Sunday, September 07, 2008

A Very English August: Golf Part 1

One of the pleasures of any return to England is the opportunity to play some golf, on an eclectic choice of courses, with a mate and crucially, whilst not spending a small fortune for the privilege. The contrast between how golf is played in Japan to England is at its widest when emptying the wallet in the clubhouse before the round. In Japan, it can be an ideal way to lighten to the load in your pocket, in England; you usually leave the course with a few notes still wedged in the leather.

The other big difference between the two experiences is how your legs feel at the end of 18 holes. In Japan it is almost universally the case that you are pampered with luxury, a buggy chauffeurs you to every shot, a mid-round break allows for the chance to eat some lunch, loll around and restore energy for the back 9. And finally, the glorious, emersion into a hot bath allows you to re-live/re-invent selected highlights of the day whilst soaking those weary limbs. In England, you don’t really get any of this, certainly not on the golf courses I often play. The up-side is you can squeeze 36 holes into one day, which is impossible in Japan. And that is usually where the problems start.

Due to such small trivialities such as my wedding, I have not had the chance to play much golf this year in Japan. It has hard to justify spending a week’s household on 18 holes when other more matrimonial costs are floating around. So once I had arranged the days with my English golfing mate, Tim, I was eager to plunge straight into a day of 36 holes as compensation for my year’s near total abstinence. This plan only had two small, almost insignificant problems: 1) The English summer weather would have made Noah feel at home and 2) My body is just not used to this kind of punishment. Golf on the Wii hardly prepares you for squelching through and in, an English golf course. By the end of the first day’s play I felt, and looked, as though I had just gone around Cape Horn in a holed dingy.

We had decided that our first day’s golf would be on an old favourite, Burgham Park GC near Morpeth in Northumberland. With a 2 fore 1 golf voucher to reduce the day’s play to 18 pounds each, it seemed a convenient way to begin the golfing part of my holiday. Unfortunately I was wrong. We got soaked; my joints stopped operating around the 22nd hole, my rainproof shoes leaked and eventually sank into the sodden course, and my score that after 6 holes was pretty damn hot, dissolved into the nether regions, only fleetingly being spotted in near earth orbit. Burgham is a beautiful parkland course which played like a Venice links course on wet day.

The next day, we thought we would head off to the coast in search of drier land. The conundrum of golf in England is that you have to choose between the following (Hobson’s) choice:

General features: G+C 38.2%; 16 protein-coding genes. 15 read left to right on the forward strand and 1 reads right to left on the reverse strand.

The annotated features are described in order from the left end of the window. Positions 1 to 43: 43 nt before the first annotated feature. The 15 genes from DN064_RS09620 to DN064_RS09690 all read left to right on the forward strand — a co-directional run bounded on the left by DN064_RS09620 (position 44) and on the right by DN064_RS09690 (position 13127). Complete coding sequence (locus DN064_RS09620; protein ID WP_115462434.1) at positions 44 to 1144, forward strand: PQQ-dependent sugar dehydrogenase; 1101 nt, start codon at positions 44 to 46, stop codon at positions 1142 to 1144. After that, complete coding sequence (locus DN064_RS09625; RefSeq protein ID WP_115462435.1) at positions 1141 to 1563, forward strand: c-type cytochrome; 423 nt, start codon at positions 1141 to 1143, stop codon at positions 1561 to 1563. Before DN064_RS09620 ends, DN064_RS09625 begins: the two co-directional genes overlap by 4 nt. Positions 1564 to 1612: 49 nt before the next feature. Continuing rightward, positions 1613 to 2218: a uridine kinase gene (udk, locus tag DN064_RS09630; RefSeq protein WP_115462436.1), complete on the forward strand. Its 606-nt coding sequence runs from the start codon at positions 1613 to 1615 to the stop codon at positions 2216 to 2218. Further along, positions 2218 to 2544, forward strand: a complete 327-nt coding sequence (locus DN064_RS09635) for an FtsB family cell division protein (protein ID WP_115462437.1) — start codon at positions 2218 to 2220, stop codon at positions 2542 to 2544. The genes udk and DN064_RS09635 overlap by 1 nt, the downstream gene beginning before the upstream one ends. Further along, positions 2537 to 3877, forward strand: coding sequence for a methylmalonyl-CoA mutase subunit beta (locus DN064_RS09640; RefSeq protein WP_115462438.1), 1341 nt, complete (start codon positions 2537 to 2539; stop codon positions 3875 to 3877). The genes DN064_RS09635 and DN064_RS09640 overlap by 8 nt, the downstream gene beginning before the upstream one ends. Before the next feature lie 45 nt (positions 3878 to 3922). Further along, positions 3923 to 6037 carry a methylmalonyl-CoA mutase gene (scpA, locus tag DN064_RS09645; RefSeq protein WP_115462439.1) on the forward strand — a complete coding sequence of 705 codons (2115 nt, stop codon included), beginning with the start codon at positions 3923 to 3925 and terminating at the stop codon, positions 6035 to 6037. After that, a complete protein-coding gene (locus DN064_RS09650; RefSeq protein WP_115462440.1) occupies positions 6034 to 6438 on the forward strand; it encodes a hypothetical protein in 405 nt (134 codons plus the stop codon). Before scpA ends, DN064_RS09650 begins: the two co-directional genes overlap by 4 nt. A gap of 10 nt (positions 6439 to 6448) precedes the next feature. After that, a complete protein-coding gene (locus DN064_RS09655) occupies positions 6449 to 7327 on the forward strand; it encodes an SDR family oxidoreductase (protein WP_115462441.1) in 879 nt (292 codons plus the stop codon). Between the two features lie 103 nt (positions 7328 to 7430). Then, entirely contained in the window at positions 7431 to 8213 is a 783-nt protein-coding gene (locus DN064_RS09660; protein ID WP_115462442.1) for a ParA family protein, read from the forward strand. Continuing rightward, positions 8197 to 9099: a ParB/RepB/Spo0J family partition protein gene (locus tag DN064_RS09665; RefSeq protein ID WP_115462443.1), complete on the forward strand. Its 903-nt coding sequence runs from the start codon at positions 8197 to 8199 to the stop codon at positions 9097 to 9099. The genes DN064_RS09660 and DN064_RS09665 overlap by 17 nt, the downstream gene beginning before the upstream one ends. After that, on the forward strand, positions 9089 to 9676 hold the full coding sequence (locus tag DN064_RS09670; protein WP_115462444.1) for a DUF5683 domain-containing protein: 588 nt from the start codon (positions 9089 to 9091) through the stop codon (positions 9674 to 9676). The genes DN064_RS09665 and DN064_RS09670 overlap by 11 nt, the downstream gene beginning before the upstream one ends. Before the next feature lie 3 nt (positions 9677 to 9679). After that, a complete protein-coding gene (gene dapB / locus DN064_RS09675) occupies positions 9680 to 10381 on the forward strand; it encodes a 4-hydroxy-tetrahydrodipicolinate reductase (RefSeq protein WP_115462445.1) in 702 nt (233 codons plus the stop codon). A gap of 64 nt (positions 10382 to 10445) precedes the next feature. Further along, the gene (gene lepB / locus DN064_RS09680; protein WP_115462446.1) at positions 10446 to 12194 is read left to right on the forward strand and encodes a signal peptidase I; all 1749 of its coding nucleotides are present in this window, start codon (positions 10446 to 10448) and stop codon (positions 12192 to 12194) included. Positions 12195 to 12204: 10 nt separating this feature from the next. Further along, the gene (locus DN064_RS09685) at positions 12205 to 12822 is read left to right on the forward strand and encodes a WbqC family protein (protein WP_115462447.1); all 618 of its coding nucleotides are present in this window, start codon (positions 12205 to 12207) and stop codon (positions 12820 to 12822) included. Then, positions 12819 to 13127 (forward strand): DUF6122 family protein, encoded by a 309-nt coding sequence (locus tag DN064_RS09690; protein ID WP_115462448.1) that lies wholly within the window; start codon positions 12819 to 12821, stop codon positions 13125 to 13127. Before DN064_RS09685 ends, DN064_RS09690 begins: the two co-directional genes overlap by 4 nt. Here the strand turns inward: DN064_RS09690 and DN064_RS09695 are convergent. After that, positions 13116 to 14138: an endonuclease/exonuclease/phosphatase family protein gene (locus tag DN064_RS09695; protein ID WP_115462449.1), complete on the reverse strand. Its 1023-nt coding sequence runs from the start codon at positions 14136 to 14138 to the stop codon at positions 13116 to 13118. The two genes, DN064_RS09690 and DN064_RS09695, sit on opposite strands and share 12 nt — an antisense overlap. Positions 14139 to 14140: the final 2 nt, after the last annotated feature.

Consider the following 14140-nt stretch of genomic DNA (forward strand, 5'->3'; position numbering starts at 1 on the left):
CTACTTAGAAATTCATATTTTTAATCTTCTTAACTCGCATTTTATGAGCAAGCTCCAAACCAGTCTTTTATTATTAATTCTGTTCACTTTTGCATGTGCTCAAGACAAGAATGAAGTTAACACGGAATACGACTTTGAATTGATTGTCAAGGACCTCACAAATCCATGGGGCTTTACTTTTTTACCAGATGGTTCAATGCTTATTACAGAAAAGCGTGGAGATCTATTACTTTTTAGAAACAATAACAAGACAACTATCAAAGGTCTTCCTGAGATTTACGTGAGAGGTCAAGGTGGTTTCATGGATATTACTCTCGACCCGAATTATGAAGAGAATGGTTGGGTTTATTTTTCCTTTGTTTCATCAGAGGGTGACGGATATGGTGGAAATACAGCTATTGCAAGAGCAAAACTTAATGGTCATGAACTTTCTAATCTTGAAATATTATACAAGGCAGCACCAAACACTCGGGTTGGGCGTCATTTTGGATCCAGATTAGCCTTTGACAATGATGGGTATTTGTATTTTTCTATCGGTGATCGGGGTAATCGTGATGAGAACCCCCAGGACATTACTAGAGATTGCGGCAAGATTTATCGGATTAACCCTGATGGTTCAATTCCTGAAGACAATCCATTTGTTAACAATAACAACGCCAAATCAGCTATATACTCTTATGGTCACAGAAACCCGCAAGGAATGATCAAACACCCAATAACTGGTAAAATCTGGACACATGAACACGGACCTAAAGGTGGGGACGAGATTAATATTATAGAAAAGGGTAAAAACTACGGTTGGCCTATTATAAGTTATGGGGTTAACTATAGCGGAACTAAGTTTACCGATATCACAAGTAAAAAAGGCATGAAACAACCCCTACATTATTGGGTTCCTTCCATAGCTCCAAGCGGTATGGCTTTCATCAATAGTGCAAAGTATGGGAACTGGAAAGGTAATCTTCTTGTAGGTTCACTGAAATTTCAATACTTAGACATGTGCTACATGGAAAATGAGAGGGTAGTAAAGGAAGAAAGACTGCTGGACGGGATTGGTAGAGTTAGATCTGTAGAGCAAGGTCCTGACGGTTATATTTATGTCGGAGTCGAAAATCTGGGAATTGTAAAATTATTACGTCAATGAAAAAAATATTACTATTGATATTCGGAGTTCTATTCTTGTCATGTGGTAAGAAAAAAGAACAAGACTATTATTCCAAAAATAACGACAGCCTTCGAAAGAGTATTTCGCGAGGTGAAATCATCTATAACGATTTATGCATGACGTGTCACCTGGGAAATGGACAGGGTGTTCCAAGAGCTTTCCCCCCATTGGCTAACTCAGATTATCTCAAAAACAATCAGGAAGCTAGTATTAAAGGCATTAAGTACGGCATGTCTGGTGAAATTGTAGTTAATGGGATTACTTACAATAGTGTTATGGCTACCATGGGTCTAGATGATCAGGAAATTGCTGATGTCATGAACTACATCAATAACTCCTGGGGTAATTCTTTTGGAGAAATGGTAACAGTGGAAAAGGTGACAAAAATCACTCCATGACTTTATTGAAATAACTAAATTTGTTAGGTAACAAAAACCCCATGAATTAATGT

a)Play a links course, more likely to be drier because of the wind, and so even more likely you will be hitting into/out of/around a swirling coastal gale. End result - a difficult round.

b)Play a parkland course, more likely to have reduced wind, and so even more likely your underfoot will be marshland and your ball/feet/hope will sink two feet into each fairway. End result – a difficult round.

After just about avoiding trench-foot on Wednesday, a links course was agreed to be the more drier option. I had been itching to visit Seahouses GC on the Northumbrian coast for some time now. Seahouses, is a traditional Northumbrian seaside holiday town that is dominated by caravan parks, amusement arcades, biting winds, grey beaches, arctic seas and a lighthouse. It does, however have two saving graces, a magnificent array of high quality chippies (no this is not an oxymoron) and an old, short (in yards) par 67 links course. Just the job after the previous day’s treacle slopping…

The wind was as benign as it would ever be on a north-eastern summer’s day; the footing was reasonably dry and the course enjoyable to play. There were three highlights of the round:

1)Despite being given very clear instructions as to where to tee off for the 1st hole, neither Tim nor I could recall the conversation that had taken place only 2 minutes previously and, so we just teed off and hoped for the best. (I got par).

2)The 5th and 8th holes start parallel to each to each other, but to reach the correct green, you have to crisscross the other holes’ fairway. I stood on the 5th tee aimed left(ish) and was quite happy to be roughly in the same direction as the green. Tim aimed right. I reached the green in 3 and so did Tim, the only problem being he landed on the 8th green. He hadn’t realized that the holes were in fact not just two long straight holes…

3)The 10th is a shortish par 3 which involves hitting an exposed long iron over a pond and on a slightly sunken green. Tim went first and stopped his ball 6 feet from the hole. I followed and ended up 7 feet adrift. We only then noticed an old man had stopped to watch both are shots. For that brief moment, whoever he was, must have thought we knew what we doing on a course. We both missed birdie however…

Seahouses turned out be a great antidote from the previous day’s exasperation and so we headed off home confident that Wednesday’s woes was but a minor hiccup in the golfing week. Sadly I was wrong. Not just a tiny bit, but Betamax kind of wrong…

Entrance to Burgham Park GC

Tim teeing off on the 13th at Burgham Park.

The 18th at Burgham GC. Amazingly Tim and I played this hole well on both rounds!

The view from the 10th, just a long iron over the hidden pond. Seahouses GC

Two fine tee-shots! The 10th, Seahouses GC

The bunker-dominated 8th. Seahouses GC.

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